The other plants are also collection risks, and some reptiles are at high risk of collection for the pet trade. I suspect all of these, except the mis-ids at the bottom, are appropriately private.

However, it would be nice to have this explicitly stated somewhere, so the issue doesn’t come up every time someone new notices this and thinks it’s a bug, or over-zealous curation.

You all have a problem with jack in the pulpit and red elderberry being collected? Those are both super abundant in Vermont and I literally have random jack in the pulpit popping up in my yard. Should I be propagating and selling it? Maybe I could start a JITP farm. Isn’t elderberry in the landscape trade?

But… it’s a small list and appears the species were selected due to actual risk rather than localized rarity so… I don’t have an issue with it.

Someone misidentified 1 Jack-in-the-pulpit as American Ginseng, and hasn’t withdrawn their ID, so the observation is private. Same with 1 Red-berried Elder. Neither species is obscured, in general (just look at the hundreds of other observations in Ontario).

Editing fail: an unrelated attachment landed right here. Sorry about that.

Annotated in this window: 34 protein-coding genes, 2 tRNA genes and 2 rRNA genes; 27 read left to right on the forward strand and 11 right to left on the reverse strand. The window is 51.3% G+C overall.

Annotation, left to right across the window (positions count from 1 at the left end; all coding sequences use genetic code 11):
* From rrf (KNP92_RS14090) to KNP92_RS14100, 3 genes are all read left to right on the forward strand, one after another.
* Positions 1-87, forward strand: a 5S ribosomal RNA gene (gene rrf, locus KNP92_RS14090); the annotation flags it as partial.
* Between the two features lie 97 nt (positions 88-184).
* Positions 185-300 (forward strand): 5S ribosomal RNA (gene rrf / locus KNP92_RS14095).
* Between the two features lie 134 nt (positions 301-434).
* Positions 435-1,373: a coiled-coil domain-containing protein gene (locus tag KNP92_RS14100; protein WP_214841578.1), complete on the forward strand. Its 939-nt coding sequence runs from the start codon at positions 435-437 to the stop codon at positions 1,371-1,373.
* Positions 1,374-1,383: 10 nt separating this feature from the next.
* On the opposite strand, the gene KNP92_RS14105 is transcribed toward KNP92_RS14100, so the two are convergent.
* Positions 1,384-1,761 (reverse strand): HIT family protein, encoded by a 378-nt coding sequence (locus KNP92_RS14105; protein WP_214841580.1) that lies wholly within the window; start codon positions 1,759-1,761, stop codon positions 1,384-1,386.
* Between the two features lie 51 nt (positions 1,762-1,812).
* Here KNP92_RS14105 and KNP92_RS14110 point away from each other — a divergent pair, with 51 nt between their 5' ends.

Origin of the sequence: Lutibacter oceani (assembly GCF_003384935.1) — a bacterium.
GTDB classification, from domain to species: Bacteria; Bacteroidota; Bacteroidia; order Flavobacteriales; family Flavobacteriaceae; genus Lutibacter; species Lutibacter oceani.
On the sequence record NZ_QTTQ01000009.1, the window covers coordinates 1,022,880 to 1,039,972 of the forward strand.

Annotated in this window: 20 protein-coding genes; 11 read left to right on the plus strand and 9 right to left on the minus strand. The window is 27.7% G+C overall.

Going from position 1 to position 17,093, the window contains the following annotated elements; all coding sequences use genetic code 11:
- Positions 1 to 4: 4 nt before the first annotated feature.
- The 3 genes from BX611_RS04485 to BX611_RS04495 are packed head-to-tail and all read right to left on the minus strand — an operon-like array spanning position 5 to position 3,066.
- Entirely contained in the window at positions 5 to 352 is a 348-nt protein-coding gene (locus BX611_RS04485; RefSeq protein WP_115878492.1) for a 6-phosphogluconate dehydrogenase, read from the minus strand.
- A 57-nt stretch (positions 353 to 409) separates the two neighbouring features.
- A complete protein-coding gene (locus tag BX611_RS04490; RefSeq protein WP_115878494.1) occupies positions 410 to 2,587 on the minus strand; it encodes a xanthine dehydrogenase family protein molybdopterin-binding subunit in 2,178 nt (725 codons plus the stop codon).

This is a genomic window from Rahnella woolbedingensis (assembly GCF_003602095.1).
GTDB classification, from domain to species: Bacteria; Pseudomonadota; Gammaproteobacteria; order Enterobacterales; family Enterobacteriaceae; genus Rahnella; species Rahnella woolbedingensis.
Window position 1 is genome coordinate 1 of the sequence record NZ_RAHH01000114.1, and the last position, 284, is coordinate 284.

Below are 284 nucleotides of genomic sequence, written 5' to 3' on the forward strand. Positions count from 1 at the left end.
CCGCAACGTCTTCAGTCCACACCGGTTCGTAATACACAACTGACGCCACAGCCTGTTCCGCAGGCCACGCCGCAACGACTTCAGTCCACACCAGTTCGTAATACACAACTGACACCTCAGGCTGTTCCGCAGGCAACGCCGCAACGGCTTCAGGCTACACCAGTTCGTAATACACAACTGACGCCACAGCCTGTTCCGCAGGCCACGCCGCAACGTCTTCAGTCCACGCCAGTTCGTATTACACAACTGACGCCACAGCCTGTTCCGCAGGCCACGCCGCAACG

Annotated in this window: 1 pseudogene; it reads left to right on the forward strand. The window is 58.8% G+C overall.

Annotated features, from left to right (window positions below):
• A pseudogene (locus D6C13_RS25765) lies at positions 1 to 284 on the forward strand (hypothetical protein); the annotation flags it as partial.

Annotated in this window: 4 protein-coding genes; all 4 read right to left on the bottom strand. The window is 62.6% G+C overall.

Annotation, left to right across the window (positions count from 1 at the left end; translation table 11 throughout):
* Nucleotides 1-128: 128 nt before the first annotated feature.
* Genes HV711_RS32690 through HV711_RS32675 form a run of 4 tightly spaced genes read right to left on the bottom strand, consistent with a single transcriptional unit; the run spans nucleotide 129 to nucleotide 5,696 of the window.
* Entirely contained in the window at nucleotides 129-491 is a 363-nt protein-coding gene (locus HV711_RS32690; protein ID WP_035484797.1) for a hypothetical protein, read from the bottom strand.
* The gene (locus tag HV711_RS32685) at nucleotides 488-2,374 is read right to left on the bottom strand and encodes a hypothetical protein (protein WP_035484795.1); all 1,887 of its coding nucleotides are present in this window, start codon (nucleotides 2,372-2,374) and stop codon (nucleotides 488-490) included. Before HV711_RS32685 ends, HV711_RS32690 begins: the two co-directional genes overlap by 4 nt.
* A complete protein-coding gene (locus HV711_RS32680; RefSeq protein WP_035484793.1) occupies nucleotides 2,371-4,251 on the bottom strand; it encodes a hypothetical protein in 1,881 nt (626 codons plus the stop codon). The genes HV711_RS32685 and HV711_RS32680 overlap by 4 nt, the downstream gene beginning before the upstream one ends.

For the snakes, do they have some permanent location like a hibernaculum which might be threatened by having obscured locations instead of private?

Ooooh. That makes sense. Thanks.

It does seem a bit pointless to be obscuring those two species when the Ontario Herp Atlas (https://ontarionature.org/oraa/maps/) is providing locations to a greater degree of accuracy than the obscuring algorithm here (10 km x 10 km in herp atlas, something around 12 x 20 km on iNat.) Note that two extremely vulnerable species (Spotted and Wood Turtle) are not included there.

Similarly, the Ontario government website shows more detailed locations for some species than obscured observations give you. e.g.
https://files.ontario.ca/environment-and-energy/species-at-risk/mnr_sar_sma_whi_lad_sli_map_en.pdf
https://files.ontario.ca/environment-and-energy/species-at-risk/mnr_sar_eas_pra_fri_orc_map_en.pdf